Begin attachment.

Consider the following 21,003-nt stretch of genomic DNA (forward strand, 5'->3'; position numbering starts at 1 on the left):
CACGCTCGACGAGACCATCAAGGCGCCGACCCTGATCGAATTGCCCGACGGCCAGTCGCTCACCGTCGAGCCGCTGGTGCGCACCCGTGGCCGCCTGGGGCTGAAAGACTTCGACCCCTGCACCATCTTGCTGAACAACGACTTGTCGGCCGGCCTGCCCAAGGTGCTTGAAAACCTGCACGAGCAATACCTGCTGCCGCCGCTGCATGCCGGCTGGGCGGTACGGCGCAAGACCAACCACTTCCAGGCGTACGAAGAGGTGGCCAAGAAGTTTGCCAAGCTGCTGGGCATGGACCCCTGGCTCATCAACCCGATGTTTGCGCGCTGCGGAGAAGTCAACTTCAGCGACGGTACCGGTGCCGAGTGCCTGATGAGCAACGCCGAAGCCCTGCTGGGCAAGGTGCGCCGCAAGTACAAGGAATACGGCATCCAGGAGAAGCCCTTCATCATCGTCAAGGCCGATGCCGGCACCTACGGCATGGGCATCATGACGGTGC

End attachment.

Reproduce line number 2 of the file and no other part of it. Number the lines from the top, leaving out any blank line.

CACGCTCGACGAGACCATCAAGGCGCCGACCCTGATCGAATTGCCCGACGGCCAGTCGCTCACCGTCGAGCCGCTGGTGCGCACCCGTGGCCGCCTGGGGCTGAAAGACTTCGACCCCTGCACCATCTTGCTGAACAACGACTTGTCGGCCGGCCTGCCCAAGGTGCTTGAAAACCTGCACGAGCAATACCTGCTGCCGCCGCTGCATGCCGGCTGGGCGGTACGGCGCAAGACCAACCACTTCCAGGCGTACGAAGAGGTGGCCAAGAAGTTTGCCAAGCTGCTGGGCATGGACCCCTGGCTCATCAACCCGATGTTTGCGCGCTGCGGAGAAGTCAACTTCAGCGACGGTACCGGTGCCGAGTGCCTGATGAGCAACGCCGAAGCCCTGCTGGGCAAGGTGCGCCGCAAGTACAAGGAATACGGCATCCAGGAGAAGCCCTTCATCATCGTCAAGGCCGATGCCGGCACCTACGGCATGGGCATCATGACGGTGC